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61 posts

Master Geek
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  Reply # 740936 7-Jan-2013 11:18
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This is the relevant bit, you need a producer statement for high wind areas.

mattwnz: 
The thing is that the council has said that the existing producer statement and engineers calculations are for a low wind zone.  The same exact sheds are being sold today, and we supplied the council with a producer statement that is less than 12 months old, which says it has only been designed for a low wind area. Yet we were told by the manufacturer that it that it would be fine for a high wind area.


The manufacturer "saying its fine" won't stand with the council.  I would challenge the manufacturer to provide you a high wind area PS, or argue that they have provided you something which is not suitable.

Banana?
4048 posts

Uber Geek
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  Reply # 741010 7-Jan-2013 12:57
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BTR: If it was me I would have erected the shed without telling the council.


hehe, me too.

 
 
 
 




13321 posts

Uber Geek
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  Reply # 741035 7-Jan-2013 13:32
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berry: This is the relevant bit, you need a producer statement for high wind areas.

mattwnz: 
The thing is that the council has said that the existing producer statement and engineers calculations are for a low wind zone.  The same exact sheds are being sold today, and we supplied the council with a producer statement that is less than 12 months old, which says it has only been designed for a low wind area. Yet we were told by the manufacturer that it that it would be fine for a high wind area.


The manufacturer "saying its fine" won't stand with the council.  I would challenge the manufacturer to provide you a high wind area PS, or argue that they have provided you something which is not suitable.


Thanks, yes that make it a simple request. Basically if they sold something as suitable for high wind zones, then hey have to have documentation to backup that claim, such as a producer statement showing high wind calculations. I don't think they can then charge me do do their job for them, by hiring a engineer. Will see how it goes as they are still away for the holidays until the end of january.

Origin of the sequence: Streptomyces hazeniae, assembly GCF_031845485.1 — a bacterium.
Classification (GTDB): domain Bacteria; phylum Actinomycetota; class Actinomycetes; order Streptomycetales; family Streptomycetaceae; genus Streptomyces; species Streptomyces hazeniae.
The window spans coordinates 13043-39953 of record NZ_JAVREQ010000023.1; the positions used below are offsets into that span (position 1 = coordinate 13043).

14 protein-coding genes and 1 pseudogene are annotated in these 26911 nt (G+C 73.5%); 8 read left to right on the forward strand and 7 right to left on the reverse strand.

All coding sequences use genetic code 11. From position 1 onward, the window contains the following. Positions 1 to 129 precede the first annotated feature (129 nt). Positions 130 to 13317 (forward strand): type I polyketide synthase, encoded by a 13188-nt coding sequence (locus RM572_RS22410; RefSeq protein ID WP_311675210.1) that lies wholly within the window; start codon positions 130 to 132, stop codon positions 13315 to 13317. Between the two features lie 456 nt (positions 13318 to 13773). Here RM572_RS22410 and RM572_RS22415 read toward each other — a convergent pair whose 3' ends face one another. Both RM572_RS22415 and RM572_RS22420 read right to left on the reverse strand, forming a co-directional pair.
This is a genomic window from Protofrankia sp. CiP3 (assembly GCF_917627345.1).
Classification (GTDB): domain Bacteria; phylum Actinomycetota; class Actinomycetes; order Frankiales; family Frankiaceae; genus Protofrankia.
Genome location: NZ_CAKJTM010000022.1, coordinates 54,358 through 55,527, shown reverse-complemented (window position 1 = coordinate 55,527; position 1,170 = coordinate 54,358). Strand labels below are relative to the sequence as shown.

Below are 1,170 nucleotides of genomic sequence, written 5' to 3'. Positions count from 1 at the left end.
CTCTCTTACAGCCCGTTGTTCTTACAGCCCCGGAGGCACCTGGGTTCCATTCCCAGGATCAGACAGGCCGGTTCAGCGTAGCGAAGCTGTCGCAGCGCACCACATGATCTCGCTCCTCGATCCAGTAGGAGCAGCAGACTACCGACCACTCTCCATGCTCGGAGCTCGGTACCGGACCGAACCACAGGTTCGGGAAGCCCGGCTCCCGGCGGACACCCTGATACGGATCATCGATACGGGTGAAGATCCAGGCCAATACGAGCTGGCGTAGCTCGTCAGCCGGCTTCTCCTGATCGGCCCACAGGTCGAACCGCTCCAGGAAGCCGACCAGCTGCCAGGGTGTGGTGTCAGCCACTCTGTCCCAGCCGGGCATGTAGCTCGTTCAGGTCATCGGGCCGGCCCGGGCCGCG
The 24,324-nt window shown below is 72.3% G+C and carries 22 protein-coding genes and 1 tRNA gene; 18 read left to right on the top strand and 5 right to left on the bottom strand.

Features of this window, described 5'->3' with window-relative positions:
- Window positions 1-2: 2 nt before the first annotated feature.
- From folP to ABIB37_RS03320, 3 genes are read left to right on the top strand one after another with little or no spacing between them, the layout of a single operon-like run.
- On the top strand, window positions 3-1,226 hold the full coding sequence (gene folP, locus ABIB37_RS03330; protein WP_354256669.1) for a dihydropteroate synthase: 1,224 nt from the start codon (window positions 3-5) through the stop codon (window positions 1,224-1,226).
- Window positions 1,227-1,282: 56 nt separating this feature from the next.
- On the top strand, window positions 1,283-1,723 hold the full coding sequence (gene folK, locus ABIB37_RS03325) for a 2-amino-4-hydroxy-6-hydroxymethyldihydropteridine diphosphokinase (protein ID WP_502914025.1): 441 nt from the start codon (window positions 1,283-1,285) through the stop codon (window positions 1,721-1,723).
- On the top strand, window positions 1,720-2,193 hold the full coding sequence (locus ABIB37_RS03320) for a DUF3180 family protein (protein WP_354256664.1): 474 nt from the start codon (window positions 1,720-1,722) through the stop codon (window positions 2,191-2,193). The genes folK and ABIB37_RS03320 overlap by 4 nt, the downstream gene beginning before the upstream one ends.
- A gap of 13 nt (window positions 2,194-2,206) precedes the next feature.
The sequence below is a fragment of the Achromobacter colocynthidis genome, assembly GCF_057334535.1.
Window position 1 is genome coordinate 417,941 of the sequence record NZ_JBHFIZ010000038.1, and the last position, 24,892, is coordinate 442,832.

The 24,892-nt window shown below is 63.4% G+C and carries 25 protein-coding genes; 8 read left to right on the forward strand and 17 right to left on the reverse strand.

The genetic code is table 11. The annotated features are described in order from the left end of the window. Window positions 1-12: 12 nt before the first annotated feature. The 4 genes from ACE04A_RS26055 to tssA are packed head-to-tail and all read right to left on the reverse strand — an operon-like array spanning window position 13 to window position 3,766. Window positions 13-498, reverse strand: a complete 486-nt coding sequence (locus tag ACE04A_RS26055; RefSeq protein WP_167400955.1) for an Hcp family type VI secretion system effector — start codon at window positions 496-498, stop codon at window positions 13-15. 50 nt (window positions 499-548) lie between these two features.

508 posts

Ultimate Geek
+1 received by user: 149


  Reply # 741198 7-Jan-2013 17:59
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berry: This is the relevant bit, you need a producer statement for high wind areas.

mattwnz: 
The thing is that the council has said that the existing producer statement and engineers calculations are for a low wind zone.  The same exact sheds are being sold today, and we supplied the council with a producer statement that is less than 12 months old, which says it has only been designed for a low wind area. Yet we were told by the manufacturer that it that it would be fine for a high wind area.


The manufacturer "saying its fine" won't stand with the council.  I would challenge the manufacturer to provide you a high wind area PS, or argue that they have provided you something which is not suitable.


yep spot on.

i'm a civil engineer and have in the past designed generic structures for installation in various wind zones across NZ (for a manufacturer of greenhouses) - and the key requirement is proof that it complies with the loading code for your site / wind zone

this proof this will include calculations and a producer statement signed by a chartered engineer - and this SHOULD be available from the retailer / manufacturer - especially if they say it was designed for a high wind zone

cheers and good luck

http://www.ipenz.org.nz/ipenz/practicesupport/endorsedinfo/prodstat1.pdf

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